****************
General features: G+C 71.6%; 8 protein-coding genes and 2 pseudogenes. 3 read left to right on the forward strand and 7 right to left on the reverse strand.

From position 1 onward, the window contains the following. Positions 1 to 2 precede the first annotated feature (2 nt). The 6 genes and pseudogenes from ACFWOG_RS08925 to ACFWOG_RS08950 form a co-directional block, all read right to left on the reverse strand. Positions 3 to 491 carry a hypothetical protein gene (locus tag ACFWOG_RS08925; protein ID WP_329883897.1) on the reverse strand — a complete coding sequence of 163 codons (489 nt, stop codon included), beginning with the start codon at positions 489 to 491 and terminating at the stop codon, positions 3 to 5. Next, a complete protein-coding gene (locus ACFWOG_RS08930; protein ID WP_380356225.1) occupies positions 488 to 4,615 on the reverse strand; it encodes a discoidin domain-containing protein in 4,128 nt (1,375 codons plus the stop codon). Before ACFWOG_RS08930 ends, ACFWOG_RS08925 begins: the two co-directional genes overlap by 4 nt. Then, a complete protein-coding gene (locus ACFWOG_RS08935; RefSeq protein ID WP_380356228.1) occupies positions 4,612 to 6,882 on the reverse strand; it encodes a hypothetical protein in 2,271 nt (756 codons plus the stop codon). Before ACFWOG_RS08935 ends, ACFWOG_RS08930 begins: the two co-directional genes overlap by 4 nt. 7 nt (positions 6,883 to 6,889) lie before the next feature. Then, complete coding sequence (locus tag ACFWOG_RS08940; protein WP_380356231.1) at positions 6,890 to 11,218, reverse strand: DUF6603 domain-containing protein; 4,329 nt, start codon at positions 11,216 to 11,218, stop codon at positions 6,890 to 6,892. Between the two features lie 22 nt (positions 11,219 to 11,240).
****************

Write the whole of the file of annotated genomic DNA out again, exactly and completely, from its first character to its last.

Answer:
General features: G+C 71.6%; 8 protein-coding genes and 2 pseudogenes. 3 read left to right on the forward strand and 7 right to left on the reverse strand.

From position 1 onward, the window contains the following. Positions 1 to 2 precede the first annotated feature (2 nt). The 6 genes and pseudogenes from ACFWOG_RS08925 to ACFWOG_RS08950 form a co-directional block, all read right to left on the reverse strand. Positions 3 to 491 carry a hypothetical protein gene (locus tag ACFWOG_RS08925; protein ID WP_329883897.1) on the reverse strand — a complete coding sequence of 163 codons (489 nt, stop codon included), beginning with the start codon at positions 489 to 491 and terminating at the stop codon, positions 3 to 5. Next, a complete protein-coding gene (locus ACFWOG_RS08930; protein ID WP_380356225.1) occupies positions 488 to 4,615 on the reverse strand; it encodes a discoidin domain-containing protein in 4,128 nt (1,375 codons plus the stop codon). Before ACFWOG_RS08930 ends, ACFWOG_RS08925 begins: the two co-directional genes overlap by 4 nt. Then, a complete protein-coding gene (locus ACFWOG_RS08935; RefSeq protein ID WP_380356228.1) occupies positions 4,612 to 6,882 on the reverse strand; it encodes a hypothetical protein in 2,271 nt (756 codons plus the stop codon). Before ACFWOG_RS08935 ends, ACFWOG_RS08930 begins: the two co-directional genes overlap by 4 nt. 7 nt (positions 6,883 to 6,889) lie before the next feature. Then, complete coding sequence (locus tag ACFWOG_RS08940; protein WP_380356231.1) at positions 6,890 to 11,218, reverse strand: DUF6603 domain-containing protein; 4,329 nt, start codon at positions 11,216 to 11,218, stop codon at positions 6,890 to 6,892. Between the two features lie 22 nt (positions 11,219 to 11,240).